Some state courts apply their own tests. The Missouri Supreme Court, for example, applies a “predominant use” or “predominant purpose” test. In Doe v. TCI Cablevision, it concluded that a comic book villain based on the name of a famous hockey player was not protected by the First Amendment because the name was used predominantly for monetary, not expressive, purposes. Interestingly, the use here — athlete to super villain — may have been sufficiently transformative under California’s tests.
While these examples are by no means exhaustive, they illustrate just how differently courts approach the tension between free speech and the right of publicity. Earlier this year, the U.S. Supreme Court had an opportunity to weigh in but declined to do so in Electronic Arts Inc. v. Davis. Like In re NCAA Student, Davis involved EA’s unlicensed use of certain football players’ likenesses in one of its video games. By denying EA’s certiorari petition, the Supreme Court effectively upheld the Ninth Circuit’s holding that EA’s use was significant enough to infringe the players’ right of publicity. See Davis v. Elec. Arts, Inc. While the Court offered no explanation for its decision, some suspect it refused to review Davis because In re NCAA Student, the precedent upon which Davis was based, was never appealed. But given the lack of uniformity between the federal and state courts, the issue is ripe for the Supreme Court’s consideration.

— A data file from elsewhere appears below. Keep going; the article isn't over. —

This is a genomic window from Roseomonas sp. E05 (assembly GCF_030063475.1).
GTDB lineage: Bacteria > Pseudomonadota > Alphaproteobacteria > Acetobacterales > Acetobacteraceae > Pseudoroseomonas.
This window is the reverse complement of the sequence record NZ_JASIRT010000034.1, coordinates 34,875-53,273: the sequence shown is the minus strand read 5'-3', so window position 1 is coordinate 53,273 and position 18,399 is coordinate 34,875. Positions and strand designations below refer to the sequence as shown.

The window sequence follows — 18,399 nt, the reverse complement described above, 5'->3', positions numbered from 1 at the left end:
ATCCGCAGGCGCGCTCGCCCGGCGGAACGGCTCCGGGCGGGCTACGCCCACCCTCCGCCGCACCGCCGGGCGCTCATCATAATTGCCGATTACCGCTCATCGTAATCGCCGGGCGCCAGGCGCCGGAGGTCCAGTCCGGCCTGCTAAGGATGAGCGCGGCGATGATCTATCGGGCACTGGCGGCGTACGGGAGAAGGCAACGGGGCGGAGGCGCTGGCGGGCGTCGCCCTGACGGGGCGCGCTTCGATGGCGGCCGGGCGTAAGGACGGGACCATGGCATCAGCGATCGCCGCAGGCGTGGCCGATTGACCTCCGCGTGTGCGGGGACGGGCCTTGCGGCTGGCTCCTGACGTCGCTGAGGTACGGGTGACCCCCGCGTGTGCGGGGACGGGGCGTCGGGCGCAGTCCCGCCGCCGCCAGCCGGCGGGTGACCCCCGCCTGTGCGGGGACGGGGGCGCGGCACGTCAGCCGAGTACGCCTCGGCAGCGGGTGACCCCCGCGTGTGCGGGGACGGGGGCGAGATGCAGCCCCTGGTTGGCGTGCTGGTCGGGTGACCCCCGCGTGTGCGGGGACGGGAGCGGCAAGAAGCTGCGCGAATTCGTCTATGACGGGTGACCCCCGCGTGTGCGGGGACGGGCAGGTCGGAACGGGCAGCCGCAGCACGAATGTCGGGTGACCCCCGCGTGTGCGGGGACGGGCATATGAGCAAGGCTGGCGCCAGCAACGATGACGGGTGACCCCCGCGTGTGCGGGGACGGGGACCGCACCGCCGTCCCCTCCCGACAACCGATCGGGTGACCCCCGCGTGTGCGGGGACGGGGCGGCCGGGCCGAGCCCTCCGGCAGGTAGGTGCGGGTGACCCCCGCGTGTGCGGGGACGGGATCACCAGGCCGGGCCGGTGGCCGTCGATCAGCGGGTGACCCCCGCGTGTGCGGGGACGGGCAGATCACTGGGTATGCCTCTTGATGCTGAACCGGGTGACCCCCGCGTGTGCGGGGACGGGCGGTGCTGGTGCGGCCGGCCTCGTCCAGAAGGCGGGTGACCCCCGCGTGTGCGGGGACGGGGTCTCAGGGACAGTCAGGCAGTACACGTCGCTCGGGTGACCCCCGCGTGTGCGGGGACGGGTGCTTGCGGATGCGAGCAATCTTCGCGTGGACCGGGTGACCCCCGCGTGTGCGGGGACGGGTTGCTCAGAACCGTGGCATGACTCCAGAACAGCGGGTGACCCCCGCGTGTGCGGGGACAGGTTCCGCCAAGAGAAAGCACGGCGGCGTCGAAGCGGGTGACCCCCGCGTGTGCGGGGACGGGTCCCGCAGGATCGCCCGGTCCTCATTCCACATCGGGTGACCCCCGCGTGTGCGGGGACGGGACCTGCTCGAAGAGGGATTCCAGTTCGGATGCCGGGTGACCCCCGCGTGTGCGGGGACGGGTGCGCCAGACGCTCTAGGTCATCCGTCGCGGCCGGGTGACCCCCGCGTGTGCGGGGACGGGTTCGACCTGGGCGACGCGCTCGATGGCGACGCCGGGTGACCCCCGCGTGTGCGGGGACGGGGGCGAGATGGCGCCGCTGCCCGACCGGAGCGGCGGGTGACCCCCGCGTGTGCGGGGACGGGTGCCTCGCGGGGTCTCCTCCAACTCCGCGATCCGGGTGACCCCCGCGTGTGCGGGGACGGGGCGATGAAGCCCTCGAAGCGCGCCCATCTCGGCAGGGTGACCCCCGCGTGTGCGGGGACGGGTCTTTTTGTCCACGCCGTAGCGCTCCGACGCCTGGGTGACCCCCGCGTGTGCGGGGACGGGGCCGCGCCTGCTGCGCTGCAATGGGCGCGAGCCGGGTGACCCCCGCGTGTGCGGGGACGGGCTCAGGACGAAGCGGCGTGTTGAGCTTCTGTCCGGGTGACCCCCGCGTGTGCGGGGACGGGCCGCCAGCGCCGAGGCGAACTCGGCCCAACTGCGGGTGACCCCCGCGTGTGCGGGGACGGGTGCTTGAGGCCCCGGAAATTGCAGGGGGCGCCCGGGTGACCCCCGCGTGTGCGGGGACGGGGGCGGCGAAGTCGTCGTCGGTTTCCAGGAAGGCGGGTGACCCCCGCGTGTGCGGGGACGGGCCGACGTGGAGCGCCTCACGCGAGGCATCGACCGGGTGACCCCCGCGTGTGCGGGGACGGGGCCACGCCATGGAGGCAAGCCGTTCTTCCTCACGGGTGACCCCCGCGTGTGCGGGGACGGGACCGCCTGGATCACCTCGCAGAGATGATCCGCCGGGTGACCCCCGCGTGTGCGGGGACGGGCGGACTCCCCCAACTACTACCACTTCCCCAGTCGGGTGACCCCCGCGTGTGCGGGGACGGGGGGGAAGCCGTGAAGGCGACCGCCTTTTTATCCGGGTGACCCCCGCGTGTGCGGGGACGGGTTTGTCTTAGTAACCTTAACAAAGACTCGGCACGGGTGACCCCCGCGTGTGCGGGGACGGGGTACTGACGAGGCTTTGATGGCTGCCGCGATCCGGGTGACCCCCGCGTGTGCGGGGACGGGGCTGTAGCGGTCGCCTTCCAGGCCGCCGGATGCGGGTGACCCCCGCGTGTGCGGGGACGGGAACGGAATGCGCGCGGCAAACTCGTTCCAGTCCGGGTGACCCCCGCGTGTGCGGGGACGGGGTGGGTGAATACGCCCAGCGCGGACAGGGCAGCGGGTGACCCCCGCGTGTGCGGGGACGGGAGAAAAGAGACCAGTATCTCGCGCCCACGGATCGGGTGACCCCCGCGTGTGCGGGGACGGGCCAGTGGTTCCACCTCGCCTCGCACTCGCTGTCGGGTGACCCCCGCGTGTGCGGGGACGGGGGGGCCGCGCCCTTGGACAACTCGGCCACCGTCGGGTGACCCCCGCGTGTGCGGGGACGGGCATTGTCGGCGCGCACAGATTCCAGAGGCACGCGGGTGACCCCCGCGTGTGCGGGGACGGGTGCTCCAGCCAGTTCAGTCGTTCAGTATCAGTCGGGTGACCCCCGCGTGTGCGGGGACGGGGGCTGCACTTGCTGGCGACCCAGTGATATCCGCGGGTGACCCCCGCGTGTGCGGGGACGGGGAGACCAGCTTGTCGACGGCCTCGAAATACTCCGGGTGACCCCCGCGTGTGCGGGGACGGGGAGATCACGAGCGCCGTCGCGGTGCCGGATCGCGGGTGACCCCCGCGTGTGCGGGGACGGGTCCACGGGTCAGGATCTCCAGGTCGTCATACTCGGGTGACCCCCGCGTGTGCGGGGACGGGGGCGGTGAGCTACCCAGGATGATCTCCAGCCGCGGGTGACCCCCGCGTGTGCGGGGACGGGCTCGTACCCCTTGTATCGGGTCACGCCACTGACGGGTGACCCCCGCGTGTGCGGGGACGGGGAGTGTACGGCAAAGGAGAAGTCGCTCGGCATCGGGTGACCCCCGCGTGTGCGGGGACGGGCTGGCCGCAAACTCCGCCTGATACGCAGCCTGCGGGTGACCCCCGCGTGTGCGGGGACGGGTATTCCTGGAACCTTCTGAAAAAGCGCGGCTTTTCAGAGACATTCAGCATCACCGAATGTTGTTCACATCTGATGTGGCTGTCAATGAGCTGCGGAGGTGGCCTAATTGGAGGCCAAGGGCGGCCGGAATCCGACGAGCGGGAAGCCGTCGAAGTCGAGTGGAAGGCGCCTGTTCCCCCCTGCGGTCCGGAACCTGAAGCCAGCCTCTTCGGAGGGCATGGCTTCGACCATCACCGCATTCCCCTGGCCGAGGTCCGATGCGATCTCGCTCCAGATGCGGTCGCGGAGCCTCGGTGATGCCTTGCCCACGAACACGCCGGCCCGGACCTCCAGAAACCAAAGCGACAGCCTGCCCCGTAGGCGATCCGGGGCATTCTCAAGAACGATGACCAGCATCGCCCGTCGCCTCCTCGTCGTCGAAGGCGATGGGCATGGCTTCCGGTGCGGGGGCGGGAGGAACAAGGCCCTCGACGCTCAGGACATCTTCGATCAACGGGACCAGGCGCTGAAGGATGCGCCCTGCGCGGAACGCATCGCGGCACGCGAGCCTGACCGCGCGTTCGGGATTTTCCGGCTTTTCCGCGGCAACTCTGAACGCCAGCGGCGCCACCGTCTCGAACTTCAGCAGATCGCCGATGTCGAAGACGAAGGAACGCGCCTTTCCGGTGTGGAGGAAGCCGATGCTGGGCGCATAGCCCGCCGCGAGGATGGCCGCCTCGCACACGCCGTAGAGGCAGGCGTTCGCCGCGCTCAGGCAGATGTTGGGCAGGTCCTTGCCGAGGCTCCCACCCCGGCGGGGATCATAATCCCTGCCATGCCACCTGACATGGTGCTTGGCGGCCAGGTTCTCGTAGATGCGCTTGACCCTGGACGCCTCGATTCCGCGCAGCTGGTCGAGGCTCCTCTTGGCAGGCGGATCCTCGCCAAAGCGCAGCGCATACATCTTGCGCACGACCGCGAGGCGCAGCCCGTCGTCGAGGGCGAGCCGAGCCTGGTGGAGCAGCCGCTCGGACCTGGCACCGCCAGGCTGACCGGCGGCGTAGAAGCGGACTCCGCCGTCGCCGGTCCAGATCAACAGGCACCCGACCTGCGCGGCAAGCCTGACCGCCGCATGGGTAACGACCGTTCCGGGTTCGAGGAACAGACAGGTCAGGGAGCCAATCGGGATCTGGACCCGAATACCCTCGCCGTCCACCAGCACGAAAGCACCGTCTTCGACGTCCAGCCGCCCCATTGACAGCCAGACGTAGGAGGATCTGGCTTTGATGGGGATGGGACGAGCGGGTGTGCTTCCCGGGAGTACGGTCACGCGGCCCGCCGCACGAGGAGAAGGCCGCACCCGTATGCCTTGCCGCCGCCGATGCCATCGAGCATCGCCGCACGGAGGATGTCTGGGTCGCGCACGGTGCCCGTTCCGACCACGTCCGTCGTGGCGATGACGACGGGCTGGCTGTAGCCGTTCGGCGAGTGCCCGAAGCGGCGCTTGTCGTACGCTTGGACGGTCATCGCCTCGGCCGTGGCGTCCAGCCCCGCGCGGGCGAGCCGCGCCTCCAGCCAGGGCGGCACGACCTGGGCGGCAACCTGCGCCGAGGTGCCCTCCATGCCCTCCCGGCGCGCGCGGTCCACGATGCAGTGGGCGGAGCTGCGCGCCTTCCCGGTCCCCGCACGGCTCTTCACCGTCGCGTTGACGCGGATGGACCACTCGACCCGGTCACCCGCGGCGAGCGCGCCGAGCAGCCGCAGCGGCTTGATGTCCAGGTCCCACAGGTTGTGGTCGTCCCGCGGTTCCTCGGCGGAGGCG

Takeaways and Implications
In the absence of Supreme Court guidance, understanding how to navigate the legal landscape is more important than ever. As illustrated by Lohan/Gravano, the success of a right of publicity claim depends largely on where it is asserted. Content creators need not shy away from their ideas in the face of this uncertainty. Rather, they should familiarize themselves with the right of publicity laws in high-risk jurisdictions so that creative teams and decision makers can make informed choices on how best to proceed.
While it’s impossible to divine how the law will evolve in this area, we have some potential clues. The Ninth Circuit’s decision in Sarver may suggest a move away from the oft-criticized transformativeness test in favor of a more speech-protective approach like the Rogers test. Given the right case without the procedural complications of Davis, the Supreme Court may yet weigh in on the appropriate balance between the right of publicity and freedom of speech. Alternatively, Congress may decide to create a federal right of publicity cause of action much like it did with trade secrets earlier this year with the Defend Trade Secrets Act of 2016. But with courts so divided and one of our nation’s most fundamental rights at stake, change is almost inevitable.